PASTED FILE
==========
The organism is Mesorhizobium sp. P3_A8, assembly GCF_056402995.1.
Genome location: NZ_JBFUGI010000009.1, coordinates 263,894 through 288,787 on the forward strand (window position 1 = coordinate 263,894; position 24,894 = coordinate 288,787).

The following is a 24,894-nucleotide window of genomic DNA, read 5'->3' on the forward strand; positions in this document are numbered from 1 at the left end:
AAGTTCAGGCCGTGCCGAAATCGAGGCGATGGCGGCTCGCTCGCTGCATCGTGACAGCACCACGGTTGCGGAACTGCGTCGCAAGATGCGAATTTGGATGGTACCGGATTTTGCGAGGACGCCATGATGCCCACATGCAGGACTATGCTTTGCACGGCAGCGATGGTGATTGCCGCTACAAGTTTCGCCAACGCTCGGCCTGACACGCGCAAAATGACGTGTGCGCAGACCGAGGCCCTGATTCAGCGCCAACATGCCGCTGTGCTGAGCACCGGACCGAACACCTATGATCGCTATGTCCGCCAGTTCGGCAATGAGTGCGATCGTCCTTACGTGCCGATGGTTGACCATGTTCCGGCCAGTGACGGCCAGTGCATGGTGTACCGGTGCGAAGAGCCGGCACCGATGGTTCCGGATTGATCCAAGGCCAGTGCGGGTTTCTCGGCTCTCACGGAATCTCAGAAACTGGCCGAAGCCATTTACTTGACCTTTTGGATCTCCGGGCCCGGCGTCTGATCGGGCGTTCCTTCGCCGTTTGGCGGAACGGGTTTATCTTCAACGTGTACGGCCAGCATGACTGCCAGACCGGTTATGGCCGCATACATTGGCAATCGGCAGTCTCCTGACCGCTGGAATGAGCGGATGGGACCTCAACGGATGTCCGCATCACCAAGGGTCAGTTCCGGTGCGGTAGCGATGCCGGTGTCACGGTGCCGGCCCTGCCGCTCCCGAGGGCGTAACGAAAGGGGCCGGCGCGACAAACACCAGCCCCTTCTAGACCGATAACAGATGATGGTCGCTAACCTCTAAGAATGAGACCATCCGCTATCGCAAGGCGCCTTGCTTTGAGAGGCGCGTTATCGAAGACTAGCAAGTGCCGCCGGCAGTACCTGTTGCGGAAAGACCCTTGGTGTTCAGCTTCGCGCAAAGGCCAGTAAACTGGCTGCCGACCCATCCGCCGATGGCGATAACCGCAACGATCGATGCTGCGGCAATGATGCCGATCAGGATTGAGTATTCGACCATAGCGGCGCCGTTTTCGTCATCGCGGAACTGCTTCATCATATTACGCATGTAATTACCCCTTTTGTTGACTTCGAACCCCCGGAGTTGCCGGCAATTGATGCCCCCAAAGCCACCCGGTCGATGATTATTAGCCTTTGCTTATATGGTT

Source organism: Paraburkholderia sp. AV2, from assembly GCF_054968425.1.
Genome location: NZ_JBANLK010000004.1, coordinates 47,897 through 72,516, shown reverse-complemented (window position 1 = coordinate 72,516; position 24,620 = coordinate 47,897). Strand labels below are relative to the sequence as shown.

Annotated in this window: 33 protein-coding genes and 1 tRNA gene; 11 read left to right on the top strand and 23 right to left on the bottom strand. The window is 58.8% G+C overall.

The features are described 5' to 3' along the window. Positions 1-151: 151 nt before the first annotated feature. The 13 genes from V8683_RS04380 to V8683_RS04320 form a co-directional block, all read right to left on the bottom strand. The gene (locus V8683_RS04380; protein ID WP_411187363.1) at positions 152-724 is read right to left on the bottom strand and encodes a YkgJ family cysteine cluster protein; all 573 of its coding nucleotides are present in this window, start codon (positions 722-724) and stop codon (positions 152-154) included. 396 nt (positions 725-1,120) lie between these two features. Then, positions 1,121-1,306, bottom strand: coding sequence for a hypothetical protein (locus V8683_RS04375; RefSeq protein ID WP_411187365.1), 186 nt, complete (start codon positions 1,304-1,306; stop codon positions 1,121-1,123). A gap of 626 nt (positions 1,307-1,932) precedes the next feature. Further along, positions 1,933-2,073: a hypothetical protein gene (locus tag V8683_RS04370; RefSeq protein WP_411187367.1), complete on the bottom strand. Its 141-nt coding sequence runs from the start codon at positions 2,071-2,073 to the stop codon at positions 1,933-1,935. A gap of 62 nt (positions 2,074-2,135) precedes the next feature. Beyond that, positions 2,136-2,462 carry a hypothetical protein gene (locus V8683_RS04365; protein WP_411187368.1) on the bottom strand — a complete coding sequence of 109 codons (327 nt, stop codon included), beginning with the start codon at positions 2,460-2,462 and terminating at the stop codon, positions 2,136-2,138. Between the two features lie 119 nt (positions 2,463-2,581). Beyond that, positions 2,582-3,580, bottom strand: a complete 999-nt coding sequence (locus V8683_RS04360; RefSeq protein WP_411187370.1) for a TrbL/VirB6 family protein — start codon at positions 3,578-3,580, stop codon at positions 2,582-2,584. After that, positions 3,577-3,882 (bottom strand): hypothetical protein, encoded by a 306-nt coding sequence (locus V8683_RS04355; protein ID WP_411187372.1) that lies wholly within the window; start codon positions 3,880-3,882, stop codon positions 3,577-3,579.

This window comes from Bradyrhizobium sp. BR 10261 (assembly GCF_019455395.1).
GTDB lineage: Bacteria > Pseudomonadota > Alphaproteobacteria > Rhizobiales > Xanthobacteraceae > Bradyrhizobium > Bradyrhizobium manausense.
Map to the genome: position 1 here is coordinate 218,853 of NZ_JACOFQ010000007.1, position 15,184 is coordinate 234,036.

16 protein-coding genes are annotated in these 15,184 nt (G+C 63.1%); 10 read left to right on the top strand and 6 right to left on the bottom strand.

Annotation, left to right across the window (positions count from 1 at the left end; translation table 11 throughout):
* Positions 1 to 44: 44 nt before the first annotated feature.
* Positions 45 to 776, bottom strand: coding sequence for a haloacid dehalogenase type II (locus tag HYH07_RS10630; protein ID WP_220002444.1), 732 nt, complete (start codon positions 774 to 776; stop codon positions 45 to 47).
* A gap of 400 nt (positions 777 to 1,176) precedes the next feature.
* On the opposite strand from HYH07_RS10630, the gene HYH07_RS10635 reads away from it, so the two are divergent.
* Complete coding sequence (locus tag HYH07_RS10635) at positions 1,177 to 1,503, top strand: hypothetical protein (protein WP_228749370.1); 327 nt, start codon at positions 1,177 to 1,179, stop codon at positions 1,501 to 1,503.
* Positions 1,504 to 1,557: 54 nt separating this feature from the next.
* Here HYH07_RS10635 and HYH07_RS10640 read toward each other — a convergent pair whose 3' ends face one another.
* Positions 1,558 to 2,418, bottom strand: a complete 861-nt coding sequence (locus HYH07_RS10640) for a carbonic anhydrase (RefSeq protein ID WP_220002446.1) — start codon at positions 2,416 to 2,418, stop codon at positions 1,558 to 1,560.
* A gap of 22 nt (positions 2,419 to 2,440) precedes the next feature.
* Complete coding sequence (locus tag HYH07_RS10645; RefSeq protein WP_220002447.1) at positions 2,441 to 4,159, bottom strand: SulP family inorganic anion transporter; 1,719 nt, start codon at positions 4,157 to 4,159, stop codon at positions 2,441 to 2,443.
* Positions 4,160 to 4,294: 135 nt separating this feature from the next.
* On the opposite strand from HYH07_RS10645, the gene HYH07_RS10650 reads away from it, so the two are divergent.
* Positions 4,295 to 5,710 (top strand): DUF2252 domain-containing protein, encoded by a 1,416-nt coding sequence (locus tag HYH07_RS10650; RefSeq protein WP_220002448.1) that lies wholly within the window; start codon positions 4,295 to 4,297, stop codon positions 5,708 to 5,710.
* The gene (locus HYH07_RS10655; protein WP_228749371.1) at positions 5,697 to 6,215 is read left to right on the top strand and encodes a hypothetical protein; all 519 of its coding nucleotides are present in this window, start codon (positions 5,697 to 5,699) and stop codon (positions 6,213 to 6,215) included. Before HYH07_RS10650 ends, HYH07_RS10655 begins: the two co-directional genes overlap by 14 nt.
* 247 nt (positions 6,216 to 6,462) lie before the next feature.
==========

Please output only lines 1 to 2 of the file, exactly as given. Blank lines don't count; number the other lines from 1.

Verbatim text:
The organism is Mesorhizobium sp. P3_A8, assembly GCF_056402995.1.
Genome location: NZ_JBFUGI010000009.1, coordinates 263,894 through 288,787 on the forward strand (window position 1 = coordinate 263,894; position 24,894 = coordinate 288,787).